In February 1918, Brand became commander 112 Squadron, a home defence night fighter squadron equipped with specially modified Sopwith Camels flying from Throwley in Kent, shooting down a Gotha bomber over Faversham on 19 May.


He was then appointed commander of No. 151 Squadron RAF at Fontaine-sur-Maye in France, a night fighter squadron formed to combat German night raids over the Western Front.


The squadron downed 26 German aircraft with Brand himself shooting down four, becoming the highest scoring RAF night fighter pilot of the First World War.[5] Brand claimed 12 victories in 1917 and 1918 (seven victories with No 1 Squadron, four with 151 Squadron and one with 112 Squadron) and was awarded the Distinguished Flying Cross during this period.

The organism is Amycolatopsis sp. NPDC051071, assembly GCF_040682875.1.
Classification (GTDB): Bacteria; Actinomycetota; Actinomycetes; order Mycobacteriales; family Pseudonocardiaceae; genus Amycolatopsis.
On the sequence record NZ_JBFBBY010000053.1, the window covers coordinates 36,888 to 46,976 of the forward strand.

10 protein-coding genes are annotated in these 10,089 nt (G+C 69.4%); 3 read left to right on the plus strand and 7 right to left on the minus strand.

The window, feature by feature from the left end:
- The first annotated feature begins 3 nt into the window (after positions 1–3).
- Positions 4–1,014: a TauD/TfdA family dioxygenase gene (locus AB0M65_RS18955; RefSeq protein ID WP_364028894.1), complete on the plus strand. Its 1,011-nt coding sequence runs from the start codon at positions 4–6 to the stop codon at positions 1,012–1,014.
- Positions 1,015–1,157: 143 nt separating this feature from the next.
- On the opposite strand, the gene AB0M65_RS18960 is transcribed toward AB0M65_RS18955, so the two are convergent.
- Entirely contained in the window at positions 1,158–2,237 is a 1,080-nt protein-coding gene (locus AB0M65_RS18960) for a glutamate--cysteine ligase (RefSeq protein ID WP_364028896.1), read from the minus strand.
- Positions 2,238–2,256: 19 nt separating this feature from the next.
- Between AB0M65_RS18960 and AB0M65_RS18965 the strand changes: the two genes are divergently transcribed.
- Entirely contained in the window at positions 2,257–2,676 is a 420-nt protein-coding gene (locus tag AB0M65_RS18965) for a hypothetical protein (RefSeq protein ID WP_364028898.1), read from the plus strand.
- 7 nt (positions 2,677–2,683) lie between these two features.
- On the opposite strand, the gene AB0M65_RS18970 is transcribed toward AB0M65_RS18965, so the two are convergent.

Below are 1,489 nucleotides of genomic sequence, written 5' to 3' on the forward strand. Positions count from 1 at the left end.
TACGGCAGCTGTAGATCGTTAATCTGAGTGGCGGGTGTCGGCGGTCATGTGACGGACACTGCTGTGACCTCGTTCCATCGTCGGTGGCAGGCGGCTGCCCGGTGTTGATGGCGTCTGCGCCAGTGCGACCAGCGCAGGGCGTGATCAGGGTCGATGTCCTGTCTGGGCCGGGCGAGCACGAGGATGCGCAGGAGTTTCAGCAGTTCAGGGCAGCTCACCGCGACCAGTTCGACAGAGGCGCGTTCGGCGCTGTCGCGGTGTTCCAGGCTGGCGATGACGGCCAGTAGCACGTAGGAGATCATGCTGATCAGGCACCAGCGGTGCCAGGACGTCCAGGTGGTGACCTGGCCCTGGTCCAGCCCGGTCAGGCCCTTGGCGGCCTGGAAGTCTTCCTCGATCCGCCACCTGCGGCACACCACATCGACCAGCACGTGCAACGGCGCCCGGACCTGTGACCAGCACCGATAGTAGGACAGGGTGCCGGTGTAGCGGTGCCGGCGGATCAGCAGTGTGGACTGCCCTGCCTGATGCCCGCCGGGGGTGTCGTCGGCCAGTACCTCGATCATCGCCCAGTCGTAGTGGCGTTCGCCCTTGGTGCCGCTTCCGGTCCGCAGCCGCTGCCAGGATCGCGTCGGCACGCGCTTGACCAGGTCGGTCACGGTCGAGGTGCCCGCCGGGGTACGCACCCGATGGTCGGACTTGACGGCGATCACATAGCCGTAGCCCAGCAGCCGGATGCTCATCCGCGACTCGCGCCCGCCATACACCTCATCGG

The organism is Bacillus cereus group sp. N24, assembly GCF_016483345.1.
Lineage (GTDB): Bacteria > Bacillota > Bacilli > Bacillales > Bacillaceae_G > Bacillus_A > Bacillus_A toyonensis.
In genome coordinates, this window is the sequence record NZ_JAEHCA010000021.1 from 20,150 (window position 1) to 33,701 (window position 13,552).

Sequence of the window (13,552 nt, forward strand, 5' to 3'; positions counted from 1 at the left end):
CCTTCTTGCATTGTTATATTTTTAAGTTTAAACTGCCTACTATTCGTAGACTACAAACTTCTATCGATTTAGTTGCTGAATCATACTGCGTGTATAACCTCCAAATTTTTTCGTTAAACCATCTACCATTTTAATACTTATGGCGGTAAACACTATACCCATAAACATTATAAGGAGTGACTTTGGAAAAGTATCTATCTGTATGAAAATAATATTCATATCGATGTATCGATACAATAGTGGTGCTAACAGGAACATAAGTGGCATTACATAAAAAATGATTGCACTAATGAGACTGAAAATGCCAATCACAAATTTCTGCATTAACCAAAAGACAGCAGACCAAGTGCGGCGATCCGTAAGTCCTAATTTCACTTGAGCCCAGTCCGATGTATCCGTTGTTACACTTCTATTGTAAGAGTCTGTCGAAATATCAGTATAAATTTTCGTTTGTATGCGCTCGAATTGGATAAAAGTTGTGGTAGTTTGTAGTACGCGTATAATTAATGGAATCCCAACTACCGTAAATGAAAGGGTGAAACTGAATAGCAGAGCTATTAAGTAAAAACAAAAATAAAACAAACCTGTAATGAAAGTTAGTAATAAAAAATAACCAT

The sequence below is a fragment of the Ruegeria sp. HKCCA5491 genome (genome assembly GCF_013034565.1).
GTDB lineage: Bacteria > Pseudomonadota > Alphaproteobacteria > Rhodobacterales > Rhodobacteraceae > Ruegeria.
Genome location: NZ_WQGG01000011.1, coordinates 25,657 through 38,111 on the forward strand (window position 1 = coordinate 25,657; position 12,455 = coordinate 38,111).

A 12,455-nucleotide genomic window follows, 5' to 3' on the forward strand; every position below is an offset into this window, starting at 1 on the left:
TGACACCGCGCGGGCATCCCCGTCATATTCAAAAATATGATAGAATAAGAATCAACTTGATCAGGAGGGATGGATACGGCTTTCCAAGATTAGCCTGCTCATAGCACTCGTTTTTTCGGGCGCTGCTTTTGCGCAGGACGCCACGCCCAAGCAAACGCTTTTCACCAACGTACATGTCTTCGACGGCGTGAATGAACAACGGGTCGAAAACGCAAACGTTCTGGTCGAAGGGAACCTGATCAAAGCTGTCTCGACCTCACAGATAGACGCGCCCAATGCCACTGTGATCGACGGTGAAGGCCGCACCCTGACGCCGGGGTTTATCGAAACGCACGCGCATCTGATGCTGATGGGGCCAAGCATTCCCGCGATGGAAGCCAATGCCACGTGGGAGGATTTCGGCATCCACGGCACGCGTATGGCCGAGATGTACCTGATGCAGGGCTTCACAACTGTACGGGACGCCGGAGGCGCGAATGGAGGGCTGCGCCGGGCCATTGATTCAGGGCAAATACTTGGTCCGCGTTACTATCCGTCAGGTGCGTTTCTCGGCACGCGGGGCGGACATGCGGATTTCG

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South Africans in D-Day

Category : WW2

Lt. D.C. Tommy Thomas MC. A South African RM Commando D Day Landings

Lt. D.C. Tommy Thomas MC. A South African RM Commando D Day Landings

[Contributed by Ian Meadows, with Sources: Ross Dix-Peek, SA Newspaper, 10th June 1944; 24th June 1944; SA Military History Journal, Vol.2, No 3, June 1972; Commonwealth War Graves Commission]

South Africans were represented in all branches of the services during the D-Day Landings on the blood-strewn beaches of Normandy on the 6th June 1944, a good number seconded to the Royal Navy from the South African Naval Forces (SANF), and serving principally in little craft like minesweepers, and helping to clear the way for the troops’ landings. In addition scores of southern Africans were flying escorting fighters and bombers with the Royal Air Force (RAF), including Group-Captain “Sailor “ Malan, and No’s 266 and 44 (Rhodesia) squadrons, the former flying Hawker “Typhoons”, and the latter “Lancaster” bombers, while a couple of South Africans also served with the paratroops (“Red Devils”), and some seconded South Africans were also to serve during the landings with the British Royal Marine (RM) Commandos.